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US Gets WTO Panel On Chinese Anti-Dumping Duties

by Mike Godfrey, Tax-News.com, Washington

29 October 2012


On October 23, the World Trade Organization (WTO) agreed to establish a panel to examine the complaint by the United States against China’s imposition of anti-dumping and countervailing duties on more than USD3bn in exports of American-produced cars.

The US originally requested consultations with China with respect to the duties on July 5, 2012, and, as those consultations held on August 23 were unsuccessful in resolving the dispute, requested on September 17 that the WTO should constitute a dispute settlement panel.

In May 2011, China’s Ministry of Commerce had issued final determinations in which it found that imports of American-made cars and sport utility vehicles (SUVs) had been sold at less than fair value into the Chinese market and had also benefited from subsidies. Subsequently, in December 2011, China began imposing both anti-dumping and countervailing duties on imports of those automobiles.

The antidumping duties range from 2.0% to 21.5%, and the countervailing duties range from 6.2% to 12.9%, and were imposed for an initial period of two years to December 14, 2013. The specific products affected by the duties are American-produced cars and SUVs with an engine capacity of 2.5 litres or larger. Last year, the US exported more than USD3bn of these automobiles to China, covering more than 80% of US car exports to China.

The US has alleged that China initiated investigations that appear to have involved “profound procedural and substantive deficiencies,” through being conducted without sufficient evidence, failing to examine the evidence objectively, and making unsupported findings of injury to China’s domestic industry. In addition, the US has found that China failed to disclose “essential facts” underlying its conclusions, failed to provide an adequate explanation of its conclusions, improperly used investigative procedures, and failed to require non-confidential summaries of Chinese company submissions.

On hearing of the establishment of the panel, the United States Trade Representative Ron Kirk commented that the US “will not stand idly by while China misuses trade remedy procedures and puts American jobs at risk. As we have demonstrated in numerous cases, we are serious about holding China accountable to its WTO commitments and ensuring that there is a level playing field for American workers and businesses.”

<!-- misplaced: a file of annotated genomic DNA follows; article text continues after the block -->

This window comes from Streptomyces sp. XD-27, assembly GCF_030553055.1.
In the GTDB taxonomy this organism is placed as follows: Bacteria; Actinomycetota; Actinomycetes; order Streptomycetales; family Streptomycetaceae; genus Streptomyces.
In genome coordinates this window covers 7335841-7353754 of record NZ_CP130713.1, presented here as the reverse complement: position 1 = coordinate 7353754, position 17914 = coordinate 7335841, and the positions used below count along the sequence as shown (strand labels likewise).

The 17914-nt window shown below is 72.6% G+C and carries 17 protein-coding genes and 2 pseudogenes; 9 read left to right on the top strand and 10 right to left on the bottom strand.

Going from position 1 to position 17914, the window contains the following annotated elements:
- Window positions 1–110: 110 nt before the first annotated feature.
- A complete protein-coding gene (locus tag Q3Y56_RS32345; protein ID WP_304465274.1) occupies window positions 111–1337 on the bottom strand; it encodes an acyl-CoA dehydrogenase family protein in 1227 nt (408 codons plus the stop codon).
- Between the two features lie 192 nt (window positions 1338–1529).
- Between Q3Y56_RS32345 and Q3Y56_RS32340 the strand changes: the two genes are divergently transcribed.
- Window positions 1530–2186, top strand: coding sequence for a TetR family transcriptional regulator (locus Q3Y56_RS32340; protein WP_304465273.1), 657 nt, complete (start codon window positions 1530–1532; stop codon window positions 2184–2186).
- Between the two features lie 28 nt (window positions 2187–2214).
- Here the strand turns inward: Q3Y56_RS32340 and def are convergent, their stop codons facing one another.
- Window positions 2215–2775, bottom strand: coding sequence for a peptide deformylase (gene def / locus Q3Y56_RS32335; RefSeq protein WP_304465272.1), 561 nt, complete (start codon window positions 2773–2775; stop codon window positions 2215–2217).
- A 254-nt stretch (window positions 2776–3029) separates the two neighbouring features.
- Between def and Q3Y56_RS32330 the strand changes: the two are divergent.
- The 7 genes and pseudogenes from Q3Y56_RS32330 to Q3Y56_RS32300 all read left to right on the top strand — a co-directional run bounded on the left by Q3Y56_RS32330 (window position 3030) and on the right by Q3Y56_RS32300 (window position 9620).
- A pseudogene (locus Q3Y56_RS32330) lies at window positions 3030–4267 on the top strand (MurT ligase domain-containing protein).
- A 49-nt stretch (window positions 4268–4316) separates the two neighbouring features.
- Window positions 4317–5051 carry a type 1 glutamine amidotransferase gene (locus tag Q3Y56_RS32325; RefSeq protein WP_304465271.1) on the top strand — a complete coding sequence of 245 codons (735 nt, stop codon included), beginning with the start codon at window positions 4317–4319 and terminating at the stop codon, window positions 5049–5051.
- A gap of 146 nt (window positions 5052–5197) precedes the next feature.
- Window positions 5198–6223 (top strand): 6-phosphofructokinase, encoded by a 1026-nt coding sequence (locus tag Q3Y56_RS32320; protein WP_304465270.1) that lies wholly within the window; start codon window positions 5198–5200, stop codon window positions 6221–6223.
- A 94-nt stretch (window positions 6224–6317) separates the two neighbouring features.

On the other hand, China said it regretted the request for the panel since it had hoped to solve the matter bilaterally through negotiations. The imports at issue were “dumped on the Chinese market and were subsidized by the US, causing injury to the domestic industry of China”, it said. China claimed to have acted in a manner consistent with its WTO obligations.

The dispute over American car imports into China is only one of numerous outstanding trade disputes between the two countries. The US has already challenged duties that China had imposed to restrict imports from the US of grain oriented flat-rolled electrical steel (in which the US was successful at the WTO Appellate Body earlier this month) and chicken products (in which the panel proceedings are still on-going).

The US has also, for example, brought actions against China’s export restraints on several industrial raw materials, China’s restrictions on electronic payment services, and subsidies to the wind power equipment sector. In addition, the US has imposed anti-dumping duties on imports of Chinese solar cells, requested consultations on China’s auto and auto parts subsidy, and invoked a China-specific safeguard to address rapidly increasing imports of Chinese passenger and light truck tyres.

TAGS: tax | business | law | anti-dumping | World Trade Organisation (WTO) | China | manufacturing | trade disputes | United States | import duty | trade

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